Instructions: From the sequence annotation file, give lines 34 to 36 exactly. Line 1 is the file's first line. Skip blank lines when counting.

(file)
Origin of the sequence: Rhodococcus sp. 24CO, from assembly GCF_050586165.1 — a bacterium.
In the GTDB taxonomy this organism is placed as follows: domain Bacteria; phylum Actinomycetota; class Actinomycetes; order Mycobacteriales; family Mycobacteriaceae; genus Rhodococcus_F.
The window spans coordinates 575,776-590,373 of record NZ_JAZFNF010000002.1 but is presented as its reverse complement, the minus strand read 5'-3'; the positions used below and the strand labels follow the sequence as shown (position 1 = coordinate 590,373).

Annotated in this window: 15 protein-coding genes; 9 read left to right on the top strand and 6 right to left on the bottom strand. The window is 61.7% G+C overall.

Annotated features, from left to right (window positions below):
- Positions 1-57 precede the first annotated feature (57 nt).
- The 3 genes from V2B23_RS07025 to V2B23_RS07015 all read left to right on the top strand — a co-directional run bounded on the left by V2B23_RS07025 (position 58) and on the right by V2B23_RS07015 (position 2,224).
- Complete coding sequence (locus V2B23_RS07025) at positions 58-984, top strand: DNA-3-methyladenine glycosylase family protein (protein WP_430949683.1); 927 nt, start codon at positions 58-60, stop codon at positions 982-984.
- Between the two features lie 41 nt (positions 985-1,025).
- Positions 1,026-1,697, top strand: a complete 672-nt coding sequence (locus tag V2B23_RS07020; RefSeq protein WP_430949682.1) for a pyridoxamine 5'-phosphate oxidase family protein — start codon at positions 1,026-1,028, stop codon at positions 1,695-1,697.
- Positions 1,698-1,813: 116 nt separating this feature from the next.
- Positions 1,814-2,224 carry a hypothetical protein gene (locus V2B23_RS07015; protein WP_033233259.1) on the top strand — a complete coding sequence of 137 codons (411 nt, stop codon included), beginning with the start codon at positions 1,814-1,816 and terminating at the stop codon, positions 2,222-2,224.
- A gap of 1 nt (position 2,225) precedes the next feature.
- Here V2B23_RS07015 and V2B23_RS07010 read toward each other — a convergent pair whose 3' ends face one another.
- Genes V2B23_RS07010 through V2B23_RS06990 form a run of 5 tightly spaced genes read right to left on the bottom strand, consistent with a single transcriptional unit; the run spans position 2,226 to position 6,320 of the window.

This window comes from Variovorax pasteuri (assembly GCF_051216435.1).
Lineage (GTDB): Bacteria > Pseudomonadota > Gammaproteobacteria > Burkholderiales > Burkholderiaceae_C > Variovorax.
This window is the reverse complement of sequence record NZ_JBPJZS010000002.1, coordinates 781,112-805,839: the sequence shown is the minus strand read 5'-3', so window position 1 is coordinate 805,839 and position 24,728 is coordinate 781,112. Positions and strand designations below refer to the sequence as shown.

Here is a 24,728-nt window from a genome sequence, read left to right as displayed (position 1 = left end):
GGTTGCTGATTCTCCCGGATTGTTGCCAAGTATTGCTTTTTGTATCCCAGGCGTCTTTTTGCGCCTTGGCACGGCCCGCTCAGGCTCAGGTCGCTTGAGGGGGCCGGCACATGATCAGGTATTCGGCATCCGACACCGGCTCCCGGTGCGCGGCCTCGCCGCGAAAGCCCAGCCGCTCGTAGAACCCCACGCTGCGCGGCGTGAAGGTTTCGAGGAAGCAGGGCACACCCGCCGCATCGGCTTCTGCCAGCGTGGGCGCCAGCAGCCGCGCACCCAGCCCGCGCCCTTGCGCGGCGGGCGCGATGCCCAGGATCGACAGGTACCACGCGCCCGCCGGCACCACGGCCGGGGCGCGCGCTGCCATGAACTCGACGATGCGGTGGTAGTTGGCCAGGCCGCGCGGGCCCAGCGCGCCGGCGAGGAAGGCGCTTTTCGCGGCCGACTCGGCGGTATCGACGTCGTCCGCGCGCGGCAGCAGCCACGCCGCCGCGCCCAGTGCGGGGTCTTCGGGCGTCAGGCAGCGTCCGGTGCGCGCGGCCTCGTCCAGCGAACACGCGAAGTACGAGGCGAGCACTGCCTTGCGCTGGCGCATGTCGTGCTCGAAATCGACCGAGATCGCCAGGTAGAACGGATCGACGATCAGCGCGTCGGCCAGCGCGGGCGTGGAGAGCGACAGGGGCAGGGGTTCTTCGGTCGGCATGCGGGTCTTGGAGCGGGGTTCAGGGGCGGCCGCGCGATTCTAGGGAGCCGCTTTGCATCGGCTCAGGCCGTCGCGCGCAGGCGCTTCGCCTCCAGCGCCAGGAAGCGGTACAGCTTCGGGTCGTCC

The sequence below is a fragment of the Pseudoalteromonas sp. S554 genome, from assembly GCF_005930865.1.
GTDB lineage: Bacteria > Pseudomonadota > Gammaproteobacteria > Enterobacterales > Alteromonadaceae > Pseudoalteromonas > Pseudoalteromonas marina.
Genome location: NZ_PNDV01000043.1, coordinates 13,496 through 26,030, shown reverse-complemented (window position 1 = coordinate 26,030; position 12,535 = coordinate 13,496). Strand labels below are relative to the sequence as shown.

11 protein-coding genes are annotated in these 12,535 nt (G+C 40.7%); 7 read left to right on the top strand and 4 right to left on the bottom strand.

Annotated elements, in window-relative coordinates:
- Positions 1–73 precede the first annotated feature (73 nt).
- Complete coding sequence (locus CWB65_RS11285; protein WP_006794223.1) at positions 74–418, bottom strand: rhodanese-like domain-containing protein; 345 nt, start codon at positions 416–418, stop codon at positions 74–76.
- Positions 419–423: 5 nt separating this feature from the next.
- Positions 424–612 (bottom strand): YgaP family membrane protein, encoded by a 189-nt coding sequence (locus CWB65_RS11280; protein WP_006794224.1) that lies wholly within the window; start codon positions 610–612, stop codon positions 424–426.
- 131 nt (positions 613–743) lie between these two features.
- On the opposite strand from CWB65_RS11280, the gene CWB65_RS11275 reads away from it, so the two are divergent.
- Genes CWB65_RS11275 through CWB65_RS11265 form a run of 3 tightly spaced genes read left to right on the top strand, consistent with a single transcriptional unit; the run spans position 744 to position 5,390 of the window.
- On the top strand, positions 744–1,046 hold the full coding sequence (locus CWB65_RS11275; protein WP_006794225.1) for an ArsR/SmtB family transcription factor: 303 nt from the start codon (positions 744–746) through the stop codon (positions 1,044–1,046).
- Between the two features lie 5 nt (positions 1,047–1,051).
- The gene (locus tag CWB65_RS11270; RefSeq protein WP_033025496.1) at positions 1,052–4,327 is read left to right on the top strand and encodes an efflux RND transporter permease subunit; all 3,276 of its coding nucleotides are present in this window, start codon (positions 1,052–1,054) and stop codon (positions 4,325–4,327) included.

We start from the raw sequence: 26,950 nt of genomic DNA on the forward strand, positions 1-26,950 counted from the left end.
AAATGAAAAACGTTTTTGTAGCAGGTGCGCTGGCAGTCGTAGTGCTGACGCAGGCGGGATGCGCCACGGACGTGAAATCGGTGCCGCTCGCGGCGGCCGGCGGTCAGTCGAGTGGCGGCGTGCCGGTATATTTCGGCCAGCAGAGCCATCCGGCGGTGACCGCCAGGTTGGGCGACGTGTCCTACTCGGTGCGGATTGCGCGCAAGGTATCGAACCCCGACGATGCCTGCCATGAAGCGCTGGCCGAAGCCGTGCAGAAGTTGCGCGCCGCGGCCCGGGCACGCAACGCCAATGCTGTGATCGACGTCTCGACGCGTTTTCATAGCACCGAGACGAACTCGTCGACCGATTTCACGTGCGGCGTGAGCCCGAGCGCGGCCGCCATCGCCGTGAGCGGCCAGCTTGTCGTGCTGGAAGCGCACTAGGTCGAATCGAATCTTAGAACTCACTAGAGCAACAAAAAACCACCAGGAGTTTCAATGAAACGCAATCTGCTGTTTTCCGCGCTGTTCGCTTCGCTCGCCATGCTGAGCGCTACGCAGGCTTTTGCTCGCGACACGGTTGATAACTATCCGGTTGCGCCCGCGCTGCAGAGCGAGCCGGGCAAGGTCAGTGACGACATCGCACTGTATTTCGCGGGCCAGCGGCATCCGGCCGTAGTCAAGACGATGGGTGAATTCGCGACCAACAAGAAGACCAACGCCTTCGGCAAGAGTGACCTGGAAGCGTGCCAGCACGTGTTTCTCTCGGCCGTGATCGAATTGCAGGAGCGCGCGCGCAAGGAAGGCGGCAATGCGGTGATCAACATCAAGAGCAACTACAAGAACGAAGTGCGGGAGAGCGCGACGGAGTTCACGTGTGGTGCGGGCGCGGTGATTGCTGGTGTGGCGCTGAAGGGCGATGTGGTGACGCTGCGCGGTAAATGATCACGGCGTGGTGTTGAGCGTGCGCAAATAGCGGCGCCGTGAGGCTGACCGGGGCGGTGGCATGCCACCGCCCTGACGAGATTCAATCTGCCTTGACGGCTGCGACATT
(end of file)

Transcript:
- Between the two features lie 5 nt (positions 1,047–1,051).
- The gene (locus tag CWB65_RS11270; RefSeq protein WP_033025496.1) at positions 1,052–4,327 is read left to right on the top strand and encodes an efflux RND transporter permease subunit; all 3,276 of its coding nucleotides are present in this window, start codon (positions 1,052–1,054) and stop codon (positions 4,325–4,327) included.

We start from the raw sequence: 26,950 nt of genomic DNA on the forward strand, positions 1-26,950 counted from the left end.